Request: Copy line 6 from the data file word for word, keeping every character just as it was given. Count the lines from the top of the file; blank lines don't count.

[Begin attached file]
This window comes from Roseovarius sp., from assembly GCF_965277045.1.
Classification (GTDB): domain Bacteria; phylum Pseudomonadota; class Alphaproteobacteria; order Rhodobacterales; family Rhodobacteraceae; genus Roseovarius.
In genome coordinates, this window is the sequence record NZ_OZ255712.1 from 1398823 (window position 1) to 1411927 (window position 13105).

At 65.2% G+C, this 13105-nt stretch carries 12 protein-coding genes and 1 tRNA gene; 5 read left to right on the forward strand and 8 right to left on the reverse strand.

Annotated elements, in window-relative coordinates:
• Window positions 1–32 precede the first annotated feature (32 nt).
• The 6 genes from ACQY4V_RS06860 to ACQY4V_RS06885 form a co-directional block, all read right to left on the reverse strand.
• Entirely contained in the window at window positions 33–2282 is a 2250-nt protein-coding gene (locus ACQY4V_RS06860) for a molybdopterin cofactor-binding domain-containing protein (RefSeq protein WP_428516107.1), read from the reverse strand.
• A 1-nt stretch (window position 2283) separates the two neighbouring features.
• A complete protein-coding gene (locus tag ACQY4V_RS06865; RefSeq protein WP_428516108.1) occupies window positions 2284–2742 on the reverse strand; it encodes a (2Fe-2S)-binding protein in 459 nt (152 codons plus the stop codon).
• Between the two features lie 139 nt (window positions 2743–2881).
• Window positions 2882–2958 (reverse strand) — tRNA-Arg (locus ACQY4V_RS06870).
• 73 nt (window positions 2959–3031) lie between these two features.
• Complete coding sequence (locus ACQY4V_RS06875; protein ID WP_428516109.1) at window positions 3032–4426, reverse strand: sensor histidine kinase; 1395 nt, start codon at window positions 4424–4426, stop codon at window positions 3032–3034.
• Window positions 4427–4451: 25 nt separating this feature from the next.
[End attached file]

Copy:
• Window positions 1–32 precede the first annotated feature (32 nt).